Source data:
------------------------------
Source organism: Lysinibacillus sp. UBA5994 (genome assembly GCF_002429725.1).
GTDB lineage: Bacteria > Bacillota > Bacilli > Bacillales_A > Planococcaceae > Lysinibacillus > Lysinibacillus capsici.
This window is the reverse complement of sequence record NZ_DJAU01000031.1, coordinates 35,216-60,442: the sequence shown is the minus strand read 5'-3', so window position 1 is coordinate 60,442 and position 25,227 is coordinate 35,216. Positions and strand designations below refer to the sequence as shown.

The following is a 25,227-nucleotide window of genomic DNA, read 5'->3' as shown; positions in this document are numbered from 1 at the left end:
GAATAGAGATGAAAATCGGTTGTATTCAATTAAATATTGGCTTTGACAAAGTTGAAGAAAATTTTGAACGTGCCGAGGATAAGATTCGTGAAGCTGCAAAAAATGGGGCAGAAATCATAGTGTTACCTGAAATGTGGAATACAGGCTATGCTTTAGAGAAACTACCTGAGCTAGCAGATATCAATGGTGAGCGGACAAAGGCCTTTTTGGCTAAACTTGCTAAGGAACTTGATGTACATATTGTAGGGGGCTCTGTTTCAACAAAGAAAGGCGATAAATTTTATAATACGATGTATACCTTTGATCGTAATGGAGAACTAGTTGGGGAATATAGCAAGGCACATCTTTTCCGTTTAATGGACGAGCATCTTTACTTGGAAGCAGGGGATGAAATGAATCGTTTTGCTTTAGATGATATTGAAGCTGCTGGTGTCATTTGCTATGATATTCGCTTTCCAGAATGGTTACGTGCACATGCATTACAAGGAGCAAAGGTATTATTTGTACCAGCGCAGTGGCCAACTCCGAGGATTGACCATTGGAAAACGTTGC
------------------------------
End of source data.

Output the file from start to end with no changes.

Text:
Source organism: Lysinibacillus sp. UBA5994 (genome assembly GCF_002429725.1).
GTDB lineage: Bacteria > Bacillota > Bacilli > Bacillales_A > Planococcaceae > Lysinibacillus > Lysinibacillus capsici.
This window is the reverse complement of sequence record NZ_DJAU01000031.1, coordinates 35,216-60,442: the sequence shown is the minus strand read 5'-3', so window position 1 is coordinate 60,442 and position 25,227 is coordinate 35,216. Positions and strand designations below refer to the sequence as shown.

The following is a 25,227-nucleotide window of genomic DNA, read 5'->3' as shown; positions in this document are numbered from 1 at the left end:
GAATAGAGATGAAAATCGGTTGTATTCAATTAAATATTGGCTTTGACAAAGTTGAAGAAAATTTTGAACGTGCCGAGGATAAGATTCGTGAAGCTGCAAAAAATGGGGCAGAAATCATAGTGTTACCTGAAATGTGGAATACAGGCTATGCTTTAGAGAAACTACCTGAGCTAGCAGATATCAATGGTGAGCGGACAAAGGCCTTTTTGGCTAAACTTGCTAAGGAACTTGATGTACATATTGTAGGGGGCTCTGTTTCAACAAAGAAAGGCGATAAATTTTATAATACGATGTATACCTTTGATCGTAATGGAGAACTAGTTGGGGAATATAGCAAGGCACATCTTTTCCGTTTAATGGACGAGCATCTTTACTTGGAAGCAGGGGATGAAATGAATCGTTTTGCTTTAGATGATATTGAAGCTGCTGGTGTCATTTGCTATGATATTCGCTTTCCAGAATGGTTACGTGCACATGCATTACAAGGAGCAAAGGTATTATTTGTACCAGCGCAGTGGCCAACTCCGAGGATTGACCATTGGAAAACGTTGC